In continuation with our smaller-and-possibly-overlooked theme shop review series, today we’ll be taking a look at yet another WordPress premium theme seller: Authentic Themes.
Authentic Themes is a theme shop started by A J Clarke and Matt Tucker. While the theme shop itself is hardly a year old, Clarke is well known for his premium and free themes collection, and has also been active at theme marketplaces such as ThemeForest and Creative Market.
Authentic Themes also offers an affiliate program with a commission of 50% per sale.
Authentic Themes currently has over 30 themes in its collection. In terms of design, almost all the themes are fully responsive and minimal. However, most, if not all, themes offered by Authentic Themes are best suited for personal blogs, portfolios, and photoblogs. The themes are content-centric, and even the blogging themes place special emphasis on the use of images.
The themes are all localization ready, come with custom shortcodes and have been tested with Google Pagespeed. All in all, if yours is a website or blog that makes abundant use of WordPress features such as Featured Images and/or Gallery, and especially if you are looking for super minimal and lightweight themes, you should check out Authentic Themes.
There are also few free themes, mostly meant for personal bloggers or portfolio artists—including the most recent one, Discover.
Authentic Themes offer three membership or subscription plans. The first one—Standard—gives you access to the entire theme collection, plus knowledgebase articles and future theme updates for $40 per annum. You are, however, not entitled to advanced tutorials or guides.
For advanced tutorials and guides (in addition to the contents of the Standard plan), you can opt for the Developer plan, which costs $80 per year. I assume that the Developer plan also includes access to PSDs and other resources.
Lastly, there is a one-time payment option. Under the Lifetime Developer plan, you get access to all the offerings of the Developer plan sans the annual fees. Instead, you are charged a one-off payment of $250.
There is no refund policy.
Authentic Themes offer ticket-based support via their support portal (no direct email support, that is). They also have a separate bug/issue reporting mechanism.
Beyond that, there are individual changelogs for each WordPress theme in the collection. And of course, the knowledgebase forms the backbone of the documentation.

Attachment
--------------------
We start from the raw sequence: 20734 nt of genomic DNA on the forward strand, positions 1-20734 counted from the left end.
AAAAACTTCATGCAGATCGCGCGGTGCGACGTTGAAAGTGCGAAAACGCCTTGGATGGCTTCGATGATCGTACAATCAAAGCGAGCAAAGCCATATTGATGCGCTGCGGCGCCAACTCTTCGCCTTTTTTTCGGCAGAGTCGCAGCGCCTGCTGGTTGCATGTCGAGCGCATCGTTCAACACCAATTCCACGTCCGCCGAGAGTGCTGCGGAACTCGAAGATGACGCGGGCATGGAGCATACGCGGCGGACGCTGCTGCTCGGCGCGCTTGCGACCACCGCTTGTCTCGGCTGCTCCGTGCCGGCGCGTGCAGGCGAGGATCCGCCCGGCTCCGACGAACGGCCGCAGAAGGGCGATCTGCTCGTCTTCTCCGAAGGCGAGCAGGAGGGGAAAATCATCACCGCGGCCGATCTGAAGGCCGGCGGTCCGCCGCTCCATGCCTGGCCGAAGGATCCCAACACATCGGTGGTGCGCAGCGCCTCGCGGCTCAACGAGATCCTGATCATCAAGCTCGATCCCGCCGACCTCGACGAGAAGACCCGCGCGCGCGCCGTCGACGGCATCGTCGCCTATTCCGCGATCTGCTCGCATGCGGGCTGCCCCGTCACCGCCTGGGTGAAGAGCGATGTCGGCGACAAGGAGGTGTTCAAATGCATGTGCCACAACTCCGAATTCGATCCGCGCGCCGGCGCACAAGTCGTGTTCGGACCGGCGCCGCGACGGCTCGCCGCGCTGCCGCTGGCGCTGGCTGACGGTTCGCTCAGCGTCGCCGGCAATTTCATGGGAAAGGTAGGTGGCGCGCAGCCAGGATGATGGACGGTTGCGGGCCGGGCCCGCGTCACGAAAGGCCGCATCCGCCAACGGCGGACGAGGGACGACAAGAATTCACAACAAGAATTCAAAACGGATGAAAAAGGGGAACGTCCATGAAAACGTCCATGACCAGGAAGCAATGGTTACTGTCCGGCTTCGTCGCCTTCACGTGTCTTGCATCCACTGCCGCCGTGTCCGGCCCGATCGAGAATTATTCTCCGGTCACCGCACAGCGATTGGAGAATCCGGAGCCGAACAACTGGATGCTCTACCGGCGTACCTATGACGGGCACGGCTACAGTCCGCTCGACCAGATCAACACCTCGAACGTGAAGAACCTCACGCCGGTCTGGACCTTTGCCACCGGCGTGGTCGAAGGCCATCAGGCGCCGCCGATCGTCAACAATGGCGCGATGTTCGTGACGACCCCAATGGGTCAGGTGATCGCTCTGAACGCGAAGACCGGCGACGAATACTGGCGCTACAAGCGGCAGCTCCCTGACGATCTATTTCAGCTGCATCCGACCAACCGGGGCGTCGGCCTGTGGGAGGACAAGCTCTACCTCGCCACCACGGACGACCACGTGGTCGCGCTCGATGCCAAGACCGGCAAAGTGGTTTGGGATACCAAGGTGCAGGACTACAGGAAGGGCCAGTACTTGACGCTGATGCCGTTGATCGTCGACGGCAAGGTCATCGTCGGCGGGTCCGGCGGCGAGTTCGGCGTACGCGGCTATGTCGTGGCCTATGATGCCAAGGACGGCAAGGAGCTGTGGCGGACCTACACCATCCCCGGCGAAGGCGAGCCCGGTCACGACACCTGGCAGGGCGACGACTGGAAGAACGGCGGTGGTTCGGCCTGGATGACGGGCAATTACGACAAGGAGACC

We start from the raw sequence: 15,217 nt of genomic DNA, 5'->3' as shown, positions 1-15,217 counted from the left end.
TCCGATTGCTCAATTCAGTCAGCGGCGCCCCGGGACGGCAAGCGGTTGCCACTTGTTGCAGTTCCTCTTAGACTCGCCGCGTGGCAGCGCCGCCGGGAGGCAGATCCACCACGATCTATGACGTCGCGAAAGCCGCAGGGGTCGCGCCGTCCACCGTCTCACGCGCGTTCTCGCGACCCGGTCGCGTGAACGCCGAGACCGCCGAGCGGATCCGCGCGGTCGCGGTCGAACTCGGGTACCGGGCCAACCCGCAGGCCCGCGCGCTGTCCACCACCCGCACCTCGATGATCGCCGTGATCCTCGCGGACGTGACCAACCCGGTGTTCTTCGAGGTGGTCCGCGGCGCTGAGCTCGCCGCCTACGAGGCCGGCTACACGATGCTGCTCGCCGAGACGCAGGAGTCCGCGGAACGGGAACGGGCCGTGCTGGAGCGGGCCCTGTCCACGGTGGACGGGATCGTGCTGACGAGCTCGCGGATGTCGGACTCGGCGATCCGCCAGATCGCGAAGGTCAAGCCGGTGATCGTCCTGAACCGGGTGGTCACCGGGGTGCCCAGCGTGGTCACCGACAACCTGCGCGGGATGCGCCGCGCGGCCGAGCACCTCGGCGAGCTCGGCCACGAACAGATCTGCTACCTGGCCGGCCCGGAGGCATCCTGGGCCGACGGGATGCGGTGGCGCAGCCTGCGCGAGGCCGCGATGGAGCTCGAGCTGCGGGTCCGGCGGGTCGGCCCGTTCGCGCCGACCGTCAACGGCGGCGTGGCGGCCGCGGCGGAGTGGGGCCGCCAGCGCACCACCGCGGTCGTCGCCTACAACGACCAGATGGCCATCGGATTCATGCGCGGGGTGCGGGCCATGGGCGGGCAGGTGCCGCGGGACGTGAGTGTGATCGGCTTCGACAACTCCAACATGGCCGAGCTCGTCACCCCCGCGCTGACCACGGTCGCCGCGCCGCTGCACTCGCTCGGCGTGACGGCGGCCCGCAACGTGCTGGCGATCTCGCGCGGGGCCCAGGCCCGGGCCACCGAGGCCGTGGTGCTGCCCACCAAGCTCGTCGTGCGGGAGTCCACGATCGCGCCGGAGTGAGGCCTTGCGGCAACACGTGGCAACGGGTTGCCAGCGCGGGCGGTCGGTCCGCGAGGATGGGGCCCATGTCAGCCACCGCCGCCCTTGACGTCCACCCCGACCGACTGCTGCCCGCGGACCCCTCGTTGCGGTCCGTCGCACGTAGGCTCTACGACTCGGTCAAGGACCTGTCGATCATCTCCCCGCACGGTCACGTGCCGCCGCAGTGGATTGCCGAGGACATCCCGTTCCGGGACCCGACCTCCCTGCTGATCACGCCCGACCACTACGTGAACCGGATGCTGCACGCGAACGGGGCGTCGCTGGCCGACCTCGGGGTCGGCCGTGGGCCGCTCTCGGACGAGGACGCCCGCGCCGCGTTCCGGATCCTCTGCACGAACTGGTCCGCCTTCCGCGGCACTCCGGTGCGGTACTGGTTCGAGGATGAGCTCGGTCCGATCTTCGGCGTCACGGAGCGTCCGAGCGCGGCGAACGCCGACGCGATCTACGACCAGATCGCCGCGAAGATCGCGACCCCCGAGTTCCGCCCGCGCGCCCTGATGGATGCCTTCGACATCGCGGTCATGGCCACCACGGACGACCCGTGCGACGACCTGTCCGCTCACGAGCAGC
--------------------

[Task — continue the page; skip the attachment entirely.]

Speaking of the knowledgebase, the information provided is above par, but not outstanding. There are four major sections: the first one deals with starter-level issues, such as installation, slider setup, recommended plugins, etc. The second section offers solutions to basic problems—404 errors, broken links, etc. The third talks about custom shortcodes, while the fourth is about detailed theme customization—including the creation of child themes.
The knowledgebase seems to be acceptable enough, but most of the documentation provided therein is catered towards the beginner-level users. There is also a YouTube channel, with videos offering overview and setup instructions for individual themes.
So how does Authentic Themes perform?
- Clean and minimal themes
- Content-centric theme design
- 30+ themes offered in the first year—what terrific productivity!
- Budget-friendly subscription models
- Video tutorials
- Knowledgebase needs more content
- If your content is not image-heavy, you will have a hard time getting the themes to look good.
With the Standard plan priced at $40 per annum, and with over 30 themes in their arsenal, Authentic Themes has a lot to offer. In fact, Authentic Themes is one prolific seller—in addition to the club subscriptions, they are also active on marketplaces (take Creative Market for instance).
If you are looking for minimal and responsive WordPress themes that put the focus back on your content—and your content is image-heavy, making good use of Featured Images and Galleries—the offerings at Authentic Themes might just be the dose of excellence your website needs.
On the downside, the documentation is nothing special. Having said that, unless you really need step-by-step directives, the knowledgebase won’t give you much to complain about either.
IF you liked this review, be sure to check out the previous articles in this series: ThemeFurnace, ColorLabs & Company, DevPress, Okay Themes and CPO Themes.
How are you enjoying this review series of some less well-known but great WordPress theme makers? Did you give any of them a try?
Sufyan bin Uzayr is a freelance writer and Linux enthusiast. He writes for several print magazines as well as technology blogs, and has also authored a book named Sufism: A Brief History. His primary areas of interest include open source, mobile development and web CMS. He is also the Editor of an e-journal named Brave New World. You can visit his website, follow him on Twitter or friend him on Facebook and Google+.
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